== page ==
The EU has announced the withdrawal of GSP benefits for India from January 1, 2023. This will hurt Indian exports to the EU worth $7.9 billion, which were under zero import duties.
Overall, 1800 products such as fur, stone, plaster, cement, asbestos, machinery, and mechanical appliances will lose their benefits, making Indian goods more expensive, with exporters paying a 6.5% duty on certain plastic products that currently have no tariff, Economic Times reported.
The report said that exporters have already raised the issue with the commerce and industry ministry as GSP is the only route to get tariff concessions as the India-EU free trade agreement is yet to be formalized.
The EU is India's third largest trading partner, accounting for €88 billion worth of trade in goods in 2021, or 10.8% of total Indian trade, after the USA (11.6%) and China (11.4%).
Further, the EU is the second-largest destination for Indian exports after the US. However, India still ranks as the tenth largest trading partner for the EU. In 2021, India accounted for 2.1 percent of total trade in goods for the EU well behind China (16.2%), the USA (14.7%), and the UK (10%).
The EU’s proposed rollback of duty relief for Indian exports came at a time when Indian exports to the EU came down to 39% in June from 40 percent in May and 61 percent in April.
The EU's current Generalised Scheme of Preferences (GSP) has been applied since 1 January 2014.
The three arrangements of the scheme, are the general GSP scheme, the GSP+ incentive scheme, and the Everything But Arms (EBA) scheme, the European Commission website showed.
The Standard GSP targets developing countries that are classified by the World Bank as lower or lower-middle-income countries and which do not have equal preferential access to the EU market through any other arrangement. This means a partial or full removal of customs duties on two-thirds of tariff lines.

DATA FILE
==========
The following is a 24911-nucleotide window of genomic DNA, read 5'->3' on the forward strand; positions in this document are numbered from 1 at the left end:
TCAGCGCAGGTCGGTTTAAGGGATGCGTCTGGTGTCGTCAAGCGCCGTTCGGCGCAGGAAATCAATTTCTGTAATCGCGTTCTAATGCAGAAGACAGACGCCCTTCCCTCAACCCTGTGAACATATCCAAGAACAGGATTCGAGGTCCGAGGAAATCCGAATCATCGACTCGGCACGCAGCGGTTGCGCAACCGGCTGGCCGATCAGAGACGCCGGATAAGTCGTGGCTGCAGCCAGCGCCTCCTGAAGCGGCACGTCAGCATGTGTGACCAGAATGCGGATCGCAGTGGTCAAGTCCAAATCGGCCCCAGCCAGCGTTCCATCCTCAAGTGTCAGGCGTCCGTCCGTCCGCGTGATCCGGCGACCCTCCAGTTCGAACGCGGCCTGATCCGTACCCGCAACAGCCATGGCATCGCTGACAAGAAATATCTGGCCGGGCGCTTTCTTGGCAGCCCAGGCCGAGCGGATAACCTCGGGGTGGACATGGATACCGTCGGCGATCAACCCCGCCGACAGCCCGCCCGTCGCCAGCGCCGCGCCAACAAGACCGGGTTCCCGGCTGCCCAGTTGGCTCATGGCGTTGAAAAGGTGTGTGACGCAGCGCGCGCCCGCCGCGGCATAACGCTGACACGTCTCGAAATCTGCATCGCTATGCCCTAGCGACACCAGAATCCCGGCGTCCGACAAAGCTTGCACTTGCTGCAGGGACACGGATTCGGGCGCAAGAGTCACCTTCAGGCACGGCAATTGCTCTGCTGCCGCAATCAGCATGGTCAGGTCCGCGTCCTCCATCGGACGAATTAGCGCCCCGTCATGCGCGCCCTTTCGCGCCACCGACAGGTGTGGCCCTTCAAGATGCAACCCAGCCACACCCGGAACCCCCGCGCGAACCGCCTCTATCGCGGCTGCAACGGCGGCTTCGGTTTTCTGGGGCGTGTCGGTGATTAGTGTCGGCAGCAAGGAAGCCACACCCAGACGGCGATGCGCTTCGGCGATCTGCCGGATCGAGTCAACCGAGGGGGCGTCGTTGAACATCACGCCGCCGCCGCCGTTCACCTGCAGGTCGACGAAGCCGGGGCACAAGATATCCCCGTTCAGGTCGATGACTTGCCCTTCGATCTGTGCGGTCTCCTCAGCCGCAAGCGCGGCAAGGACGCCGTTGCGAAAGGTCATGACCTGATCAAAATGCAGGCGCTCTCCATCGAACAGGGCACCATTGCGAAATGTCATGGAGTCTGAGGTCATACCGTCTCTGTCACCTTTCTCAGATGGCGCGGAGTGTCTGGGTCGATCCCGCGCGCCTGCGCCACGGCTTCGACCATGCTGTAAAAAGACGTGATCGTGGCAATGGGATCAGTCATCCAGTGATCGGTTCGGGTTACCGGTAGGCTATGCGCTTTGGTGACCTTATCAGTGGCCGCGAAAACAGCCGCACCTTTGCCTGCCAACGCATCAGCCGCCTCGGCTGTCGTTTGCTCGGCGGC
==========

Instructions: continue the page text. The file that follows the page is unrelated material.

The other one is a GSP+, which is a special incentive arrangement for sustainable development and good governance. GSP+ slashes these same tariffs to 0% for vulnerable low- and lower-middle income countries that implement 27 international conventions related to labor and human rights, environmental and climate protection, and good governance.
The final one is EBA (Everything But Arms). It is a special arrangement for least developed countries (LDCs), providing them with duty-free, quota-free access to the EU market for all products except arms and ammunition.
FTA talks have resumed
After a pause of about nine years, India and the EU started talks again in June for a "fresh" FTA that would include more than just investments, goods, and services.
A senior government official told FE that the next round of negotiations for the proposed free trade agreement will likely happen in October in Brussels.
According to the second source, India is expected to submit its master negotiation text to the EU in the next round of talks.
Discussions are likely to take place in as many as 18 policy areas. The EU is learnt to have submitted its own negotiating text to India in June.
However, the deal might take longer due to the complexity of negotiating with a bloc of 27 members, as all they need to agree to make this happen. 16 rounds of talks happened between 2007 and 2013.
Despite the European Union being the third largest trading partner for India, there is no free trade agreement in place. India and Europe announced a strategic partnership way back in 2004. That was almost 18 years ago.
Meanwhile, after a decade of negotiations, Australia has signed a historic free trade deal with India, reducing its economic dependence on China.
On April 02, 2022, India and Australia signed an Interim Economic Cooperation and Trade Agreement (ECTA). This is the first bilateral trade agreement of India with a developed country in the last decade, according to media reports.
According to data from the Ministry of Commerce and Industry, Indian exports to Australia are up 104.8 percent year on year, while Australian imports to India are up 99.5 percent year on year.
The governments of both countries expect trade in goods to double in five years (after the implementation of the agreement) to US $50 billion.
The ECTA expressed significant commitments to cut tariffs. India can import coal from Australia at a much cheaper rate, and this constitutes about 70 percent of India’s imports from Australia, which also attracts a 2.5 percent duty.
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